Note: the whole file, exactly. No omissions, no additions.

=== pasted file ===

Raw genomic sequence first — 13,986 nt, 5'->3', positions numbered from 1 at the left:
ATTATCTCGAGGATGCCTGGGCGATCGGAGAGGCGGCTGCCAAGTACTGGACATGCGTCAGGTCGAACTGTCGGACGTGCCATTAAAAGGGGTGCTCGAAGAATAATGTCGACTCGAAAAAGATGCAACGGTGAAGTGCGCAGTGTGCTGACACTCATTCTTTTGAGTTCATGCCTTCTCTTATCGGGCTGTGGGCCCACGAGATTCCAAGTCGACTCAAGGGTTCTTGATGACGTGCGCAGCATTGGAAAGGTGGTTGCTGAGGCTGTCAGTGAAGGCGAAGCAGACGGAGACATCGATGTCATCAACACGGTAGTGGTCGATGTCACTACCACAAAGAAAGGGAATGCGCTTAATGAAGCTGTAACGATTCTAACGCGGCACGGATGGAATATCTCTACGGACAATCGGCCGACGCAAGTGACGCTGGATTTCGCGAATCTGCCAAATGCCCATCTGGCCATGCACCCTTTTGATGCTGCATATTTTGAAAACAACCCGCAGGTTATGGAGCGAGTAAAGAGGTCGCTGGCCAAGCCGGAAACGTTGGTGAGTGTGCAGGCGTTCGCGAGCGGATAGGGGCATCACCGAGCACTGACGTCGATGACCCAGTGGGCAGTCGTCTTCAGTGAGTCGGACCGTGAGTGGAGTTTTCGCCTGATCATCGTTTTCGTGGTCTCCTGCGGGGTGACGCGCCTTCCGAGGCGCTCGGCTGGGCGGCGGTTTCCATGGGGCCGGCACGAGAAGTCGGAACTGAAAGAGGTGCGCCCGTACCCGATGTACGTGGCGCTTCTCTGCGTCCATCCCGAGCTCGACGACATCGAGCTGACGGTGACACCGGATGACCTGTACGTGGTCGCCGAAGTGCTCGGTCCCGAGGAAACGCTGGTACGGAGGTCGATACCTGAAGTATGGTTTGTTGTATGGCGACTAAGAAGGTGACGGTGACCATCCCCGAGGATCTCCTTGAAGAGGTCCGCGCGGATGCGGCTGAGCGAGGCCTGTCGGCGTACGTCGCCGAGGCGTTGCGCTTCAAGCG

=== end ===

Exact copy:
Raw genomic sequence first — 13,986 nt, 5'->3', positions numbered from 1 at the left:
ATTATCTCGAGGATGCCTGGGCGATCGGAGAGGCGGCTGCCAAGTACTGGACATGCGTCAGGTCGAACTGTCGGACGTGCCATTAAAAGGGGTGCTCGAAGAATAATGTCGACTCGAAAAAGATGCAACGGTGAAGTGCGCAGTGTGCTGACACTCATTCTTTTGAGTTCATGCCTTCTCTTATCGGGCTGTGGGCCCACGAGATTCCAAGTCGACTCAAGGGTTCTTGATGACGTGCGCAGCATTGGAAAGGTGGTTGCTGAGGCTGTCAGTGAAGGCGAAGCAGACGGAGACATCGATGTCATCAACACGGTAGTGGTCGATGTCACTACCACAAAGAAAGGGAATGCGCTTAATGAAGCTGTAACGATTCTAACGCGGCACGGATGGAATATCTCTACGGACAATCGGCCGACGCAAGTGACGCTGGATTTCGCGAATCTGCCAAATGCCCATCTGGCCATGCACCCTTTTGATGCTGCATATTTTGAAAACAACCCGCAGGTTATGGAGCGAGTAAAGAGGTCGCTGGCCAAGCCGGAAACGTTGGTGAGTGTGCAGGCGTTCGCGAGCGGATAGGGGCATCACCGAGCACTGACGTCGATGACCCAGTGGGCAGTCGTCTTCAGTGAGTCGGACCGTGAGTGGAGTTTTCGCCTGATCATCGTTTTCGTGGTCTCCTGCGGGGTGACGCGCCTTCCGAGGCGCTCGGCTGGGCGGCGGTTTCCATGGGGCCGGCACGAGAAGTCGGAACTGAAAGAGGTGCGCCCGTACCCGATGTACGTGGCGCTTCTCTGCGTCCATCCCGAGCTCGACGACATCGAGCTGACGGTGACACCGGATGACCTGTACGTGGTCGCCGAAGTGCTCGGTCCCGAGGAAACGCTGGTACGGAGGTCGATACCTGAAGTATGGTTTGTTGTATGGCGACTAAGAAGGTGACGGTGACCATCCCCGAGGATCTCCTTGAAGAGGTCCGCGCGGATGCGGCTGAGCGAGGCCTGTCGGCGTACGTCGCCGAGGCGTTGCGCTTCAAGCG